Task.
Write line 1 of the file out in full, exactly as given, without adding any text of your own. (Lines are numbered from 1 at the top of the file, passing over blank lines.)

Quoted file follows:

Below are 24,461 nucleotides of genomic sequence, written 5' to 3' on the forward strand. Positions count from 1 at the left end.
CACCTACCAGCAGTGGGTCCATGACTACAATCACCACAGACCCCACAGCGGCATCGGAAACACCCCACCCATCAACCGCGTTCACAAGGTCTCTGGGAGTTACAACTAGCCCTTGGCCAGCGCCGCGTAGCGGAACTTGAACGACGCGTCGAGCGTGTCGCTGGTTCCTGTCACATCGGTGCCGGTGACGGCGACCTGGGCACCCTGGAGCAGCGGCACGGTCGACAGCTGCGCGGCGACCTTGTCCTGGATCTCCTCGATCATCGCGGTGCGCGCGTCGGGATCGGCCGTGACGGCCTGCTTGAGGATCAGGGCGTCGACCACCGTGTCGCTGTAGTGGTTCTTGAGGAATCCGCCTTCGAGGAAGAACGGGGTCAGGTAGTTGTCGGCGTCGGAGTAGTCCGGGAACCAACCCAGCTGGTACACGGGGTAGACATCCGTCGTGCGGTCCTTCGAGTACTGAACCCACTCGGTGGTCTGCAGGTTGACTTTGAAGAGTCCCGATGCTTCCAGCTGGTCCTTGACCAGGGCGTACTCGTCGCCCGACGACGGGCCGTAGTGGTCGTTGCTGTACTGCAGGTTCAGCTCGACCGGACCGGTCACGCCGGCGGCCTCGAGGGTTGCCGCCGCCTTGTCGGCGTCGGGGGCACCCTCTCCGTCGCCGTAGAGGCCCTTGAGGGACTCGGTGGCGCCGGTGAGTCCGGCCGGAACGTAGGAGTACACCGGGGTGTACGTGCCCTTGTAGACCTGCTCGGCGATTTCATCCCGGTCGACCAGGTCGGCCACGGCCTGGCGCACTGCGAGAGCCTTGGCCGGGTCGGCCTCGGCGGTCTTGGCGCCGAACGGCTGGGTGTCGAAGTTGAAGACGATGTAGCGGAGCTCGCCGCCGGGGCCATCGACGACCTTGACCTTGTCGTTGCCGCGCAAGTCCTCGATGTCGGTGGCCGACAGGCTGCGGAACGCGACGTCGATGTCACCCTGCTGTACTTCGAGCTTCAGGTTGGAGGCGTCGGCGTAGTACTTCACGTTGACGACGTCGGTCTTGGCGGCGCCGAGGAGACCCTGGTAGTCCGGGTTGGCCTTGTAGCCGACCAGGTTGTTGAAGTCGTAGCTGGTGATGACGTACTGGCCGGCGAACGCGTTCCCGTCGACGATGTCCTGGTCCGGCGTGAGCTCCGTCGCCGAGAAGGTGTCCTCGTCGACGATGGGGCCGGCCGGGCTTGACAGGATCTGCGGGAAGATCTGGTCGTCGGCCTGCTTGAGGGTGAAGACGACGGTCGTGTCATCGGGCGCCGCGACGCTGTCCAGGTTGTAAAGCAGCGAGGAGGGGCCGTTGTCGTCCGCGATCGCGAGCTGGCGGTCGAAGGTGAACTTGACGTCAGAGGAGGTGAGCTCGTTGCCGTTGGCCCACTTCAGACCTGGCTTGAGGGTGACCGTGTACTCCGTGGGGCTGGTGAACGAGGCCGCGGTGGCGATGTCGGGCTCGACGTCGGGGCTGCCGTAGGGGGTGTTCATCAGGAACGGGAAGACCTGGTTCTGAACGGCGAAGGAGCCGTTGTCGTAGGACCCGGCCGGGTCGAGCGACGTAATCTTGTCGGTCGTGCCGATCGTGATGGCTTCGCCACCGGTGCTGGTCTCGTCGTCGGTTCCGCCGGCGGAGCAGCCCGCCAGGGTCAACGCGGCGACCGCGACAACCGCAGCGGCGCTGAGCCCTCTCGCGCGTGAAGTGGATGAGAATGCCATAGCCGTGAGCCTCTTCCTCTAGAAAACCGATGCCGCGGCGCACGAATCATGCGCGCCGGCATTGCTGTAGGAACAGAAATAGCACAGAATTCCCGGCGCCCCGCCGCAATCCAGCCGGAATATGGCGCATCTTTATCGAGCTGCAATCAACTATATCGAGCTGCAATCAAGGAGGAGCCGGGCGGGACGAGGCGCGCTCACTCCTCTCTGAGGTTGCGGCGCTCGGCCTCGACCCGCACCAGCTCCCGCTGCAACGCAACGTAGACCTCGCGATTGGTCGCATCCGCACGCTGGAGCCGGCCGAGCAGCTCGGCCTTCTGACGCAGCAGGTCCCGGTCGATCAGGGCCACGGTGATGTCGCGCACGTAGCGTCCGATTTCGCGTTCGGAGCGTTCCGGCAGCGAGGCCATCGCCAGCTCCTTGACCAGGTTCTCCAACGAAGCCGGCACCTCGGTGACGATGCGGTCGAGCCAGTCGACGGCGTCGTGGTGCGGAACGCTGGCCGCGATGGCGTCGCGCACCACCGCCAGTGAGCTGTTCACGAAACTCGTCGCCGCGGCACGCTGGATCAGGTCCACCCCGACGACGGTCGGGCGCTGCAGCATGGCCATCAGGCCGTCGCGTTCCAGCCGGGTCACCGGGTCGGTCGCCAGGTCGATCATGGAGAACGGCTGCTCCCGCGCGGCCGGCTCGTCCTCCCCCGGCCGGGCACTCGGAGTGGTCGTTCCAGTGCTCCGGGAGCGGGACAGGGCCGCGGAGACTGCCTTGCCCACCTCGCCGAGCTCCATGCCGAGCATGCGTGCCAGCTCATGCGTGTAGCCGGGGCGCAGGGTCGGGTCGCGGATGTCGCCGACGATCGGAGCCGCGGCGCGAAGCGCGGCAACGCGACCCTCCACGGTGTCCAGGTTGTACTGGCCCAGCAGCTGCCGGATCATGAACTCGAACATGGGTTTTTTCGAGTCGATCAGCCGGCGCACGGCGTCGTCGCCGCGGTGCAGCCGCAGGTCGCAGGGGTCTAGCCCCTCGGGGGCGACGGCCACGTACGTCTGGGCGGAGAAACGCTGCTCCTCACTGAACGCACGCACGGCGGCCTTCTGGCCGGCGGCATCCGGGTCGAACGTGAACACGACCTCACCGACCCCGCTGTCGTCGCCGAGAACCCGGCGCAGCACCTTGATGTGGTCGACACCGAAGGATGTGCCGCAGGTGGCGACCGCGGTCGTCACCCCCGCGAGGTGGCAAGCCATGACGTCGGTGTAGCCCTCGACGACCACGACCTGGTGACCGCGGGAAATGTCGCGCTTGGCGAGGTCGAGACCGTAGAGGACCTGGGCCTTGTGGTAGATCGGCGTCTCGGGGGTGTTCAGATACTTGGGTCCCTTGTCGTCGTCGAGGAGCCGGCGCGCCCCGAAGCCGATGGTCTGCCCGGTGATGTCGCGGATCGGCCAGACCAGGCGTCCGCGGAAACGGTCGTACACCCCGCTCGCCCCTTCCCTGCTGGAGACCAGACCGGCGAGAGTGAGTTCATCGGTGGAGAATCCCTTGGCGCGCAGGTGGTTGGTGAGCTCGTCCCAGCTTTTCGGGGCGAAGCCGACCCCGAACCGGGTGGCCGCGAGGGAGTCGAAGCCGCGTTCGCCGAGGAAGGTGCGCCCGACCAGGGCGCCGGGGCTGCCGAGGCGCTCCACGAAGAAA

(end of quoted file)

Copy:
Below are 24,461 nucleotides of genomic sequence, written 5' to 3' on the forward strand. Positions count from 1 at the left end.